CANADA FX DEBT-C$ unwinds gains as oil prices stay fragile, rate cut bets trimmed

(Adds analyst quotes, details on household debt, federal budget
timing, updates prices)
    * Canadian dollar at C$1.4559 or 68.69 U.S. cents
    * Bond prices mixed across the maturity curve

    By Fergal Smith
    TORONTO, Jan 19 (Reuters) - The Canadian dollar unwound
earlier gains against its U.S. counterpart on Tuesday as crude
oil prices remained fragile, while relative stability in
financial markets saw traders trim bets that the Bank of Canada
will cut rates on Wednesday.
    Expectation that China might increase stimulus helped
financial markets achieve relative stability following turmoil
at the start of 2016, lending support to risk-sensitive
commodity currencies such as the Canadian dollar. 
    It may have left the market second guessing whether the Bank
of Canada will "pull the rate trigger" on Wednesday, according
to Sal Guatieri, senior economist at BMO Capital Markets.
    The implied probability of a Bank of Canada interest rate
cut on Wednesday dipped to 51 percent from 64 percent on Monday.
A rate cut has been fully discounted by May. 
    Brent crude rebounded from 12-year lows after data
showed record demand in China, but a warning by the world's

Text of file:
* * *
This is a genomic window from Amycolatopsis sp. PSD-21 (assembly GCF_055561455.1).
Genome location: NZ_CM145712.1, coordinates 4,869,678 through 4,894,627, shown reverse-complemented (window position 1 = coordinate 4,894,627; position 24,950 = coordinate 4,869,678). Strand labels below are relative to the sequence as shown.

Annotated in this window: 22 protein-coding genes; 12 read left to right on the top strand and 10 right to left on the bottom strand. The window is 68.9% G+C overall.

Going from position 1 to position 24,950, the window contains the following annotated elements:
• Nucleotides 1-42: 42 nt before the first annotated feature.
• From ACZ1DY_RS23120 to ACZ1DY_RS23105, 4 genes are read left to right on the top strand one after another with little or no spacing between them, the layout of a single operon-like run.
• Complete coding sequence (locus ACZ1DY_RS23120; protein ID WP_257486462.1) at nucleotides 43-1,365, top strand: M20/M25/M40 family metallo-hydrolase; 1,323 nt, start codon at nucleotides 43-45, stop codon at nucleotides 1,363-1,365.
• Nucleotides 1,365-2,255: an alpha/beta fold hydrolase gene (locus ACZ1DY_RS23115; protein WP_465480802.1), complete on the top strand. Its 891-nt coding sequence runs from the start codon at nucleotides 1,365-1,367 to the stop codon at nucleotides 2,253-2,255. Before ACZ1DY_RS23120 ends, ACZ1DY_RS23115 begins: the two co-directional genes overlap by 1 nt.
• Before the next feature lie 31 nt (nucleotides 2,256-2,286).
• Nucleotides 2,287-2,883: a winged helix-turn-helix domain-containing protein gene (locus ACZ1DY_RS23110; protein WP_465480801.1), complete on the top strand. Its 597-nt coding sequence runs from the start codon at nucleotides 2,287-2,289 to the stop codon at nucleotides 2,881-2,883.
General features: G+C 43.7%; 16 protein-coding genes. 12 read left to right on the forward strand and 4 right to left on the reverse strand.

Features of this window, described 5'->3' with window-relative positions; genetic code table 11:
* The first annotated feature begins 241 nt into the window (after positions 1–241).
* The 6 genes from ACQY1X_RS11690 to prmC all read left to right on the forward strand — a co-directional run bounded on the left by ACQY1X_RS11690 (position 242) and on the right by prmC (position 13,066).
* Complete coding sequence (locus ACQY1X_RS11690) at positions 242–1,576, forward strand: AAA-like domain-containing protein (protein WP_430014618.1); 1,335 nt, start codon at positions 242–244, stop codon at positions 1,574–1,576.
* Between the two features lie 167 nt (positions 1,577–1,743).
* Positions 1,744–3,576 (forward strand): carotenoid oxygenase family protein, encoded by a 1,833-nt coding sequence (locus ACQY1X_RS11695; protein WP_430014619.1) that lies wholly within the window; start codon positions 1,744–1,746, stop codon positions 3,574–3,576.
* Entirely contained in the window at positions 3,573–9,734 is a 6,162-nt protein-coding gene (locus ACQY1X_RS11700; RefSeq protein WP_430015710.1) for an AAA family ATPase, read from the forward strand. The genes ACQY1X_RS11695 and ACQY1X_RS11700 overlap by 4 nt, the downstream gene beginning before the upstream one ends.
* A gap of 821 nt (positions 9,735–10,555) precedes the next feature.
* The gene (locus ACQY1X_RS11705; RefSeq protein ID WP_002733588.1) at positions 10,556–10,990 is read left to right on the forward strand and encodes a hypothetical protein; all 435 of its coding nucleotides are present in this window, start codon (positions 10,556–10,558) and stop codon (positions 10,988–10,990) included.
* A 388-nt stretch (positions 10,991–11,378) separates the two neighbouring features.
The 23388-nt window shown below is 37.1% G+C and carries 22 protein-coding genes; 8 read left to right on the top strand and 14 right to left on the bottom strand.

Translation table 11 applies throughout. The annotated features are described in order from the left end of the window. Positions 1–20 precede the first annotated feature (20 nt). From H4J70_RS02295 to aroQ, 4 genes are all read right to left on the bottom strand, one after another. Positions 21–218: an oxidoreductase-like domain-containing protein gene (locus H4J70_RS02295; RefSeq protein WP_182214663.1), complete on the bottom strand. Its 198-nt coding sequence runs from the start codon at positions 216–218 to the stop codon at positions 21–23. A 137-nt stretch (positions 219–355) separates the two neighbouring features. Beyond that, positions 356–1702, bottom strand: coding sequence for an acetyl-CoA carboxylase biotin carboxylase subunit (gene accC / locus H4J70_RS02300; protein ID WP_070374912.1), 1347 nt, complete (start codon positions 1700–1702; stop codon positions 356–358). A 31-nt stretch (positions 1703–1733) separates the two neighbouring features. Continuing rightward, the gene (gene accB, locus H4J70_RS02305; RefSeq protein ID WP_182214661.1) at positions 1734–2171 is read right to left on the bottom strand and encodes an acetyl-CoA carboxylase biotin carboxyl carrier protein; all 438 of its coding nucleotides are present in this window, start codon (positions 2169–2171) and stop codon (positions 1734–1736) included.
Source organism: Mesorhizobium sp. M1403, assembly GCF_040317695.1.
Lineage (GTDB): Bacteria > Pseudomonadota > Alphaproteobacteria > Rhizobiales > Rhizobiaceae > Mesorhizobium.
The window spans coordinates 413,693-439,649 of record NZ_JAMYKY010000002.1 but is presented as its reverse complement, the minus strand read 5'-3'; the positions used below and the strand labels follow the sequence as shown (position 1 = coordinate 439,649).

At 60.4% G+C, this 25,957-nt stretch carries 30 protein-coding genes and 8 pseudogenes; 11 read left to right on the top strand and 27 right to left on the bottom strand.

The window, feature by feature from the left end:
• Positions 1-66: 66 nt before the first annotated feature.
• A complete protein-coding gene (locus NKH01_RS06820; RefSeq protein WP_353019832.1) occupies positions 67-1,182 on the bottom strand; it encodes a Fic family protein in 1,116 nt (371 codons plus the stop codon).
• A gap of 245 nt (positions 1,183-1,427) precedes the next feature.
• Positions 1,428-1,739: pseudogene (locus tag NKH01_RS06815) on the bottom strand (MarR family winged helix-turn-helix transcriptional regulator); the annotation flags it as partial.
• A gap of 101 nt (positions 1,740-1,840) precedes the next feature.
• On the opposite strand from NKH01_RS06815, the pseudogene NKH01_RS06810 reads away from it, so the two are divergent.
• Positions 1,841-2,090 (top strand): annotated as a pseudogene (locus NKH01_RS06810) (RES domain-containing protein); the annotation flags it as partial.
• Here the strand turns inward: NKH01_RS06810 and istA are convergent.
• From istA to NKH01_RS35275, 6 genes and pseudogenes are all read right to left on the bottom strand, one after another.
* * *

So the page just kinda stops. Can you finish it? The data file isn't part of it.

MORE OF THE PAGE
energy watchdog that the market could "drown in oversupply"
limited the global benchmark's gains and sent U.S. crude 
down to its lowest since 2003.  
    "Until oil prices bottom out, the Canadian dollar will
remain on the defensive," Guatieri said.
    The Canadian dollar ended at C$1.4559 to the
greenback, or 68.69 U.S. cents, slightly weaker than Monday's
close of C$1.4557, or 68.70 U.S. cents.
    The currency's strongest level of the session was C$1.4433,
while its weakest was C$1.4576. On Monday, it hit its weakest
since April 2003 at C$1.4650.
    Canada's record-high household debt levels will only get
worse this year, the country's parliamentary budget watchdog
    Canada's Liberal government could push back its first
federal budget to April to give policymakers a better idea of
the impact that low commodity prices are having on the economy,
a senior Liberal official said. 
    Canadian government bond prices were mixed across the
maturity curve, with the two-year price up 2.5
Canadian cents to yield 0.293 percent and the benchmark 10-year
 falling 19 Canadian cents to yield 1.180 percent.
The 10-year yield hit a record low on Friday at 1.143 percent.
    The Canada-U.S. two-year bond spread was 3.4 basis points
more negative at -57.7 basis points as Canada's two-year bond
outperformed, trading near its widest gap since March 2007.
    Canadian investors bought a record C$16.46 billion worth of
foreign securities in November, mostly in U.S. Treasury bonds
and stocks, Statistics Canada said. 

 (Reporting by Fergal Smith; Editing by Meredith Mazzilli and
James Dalgleish)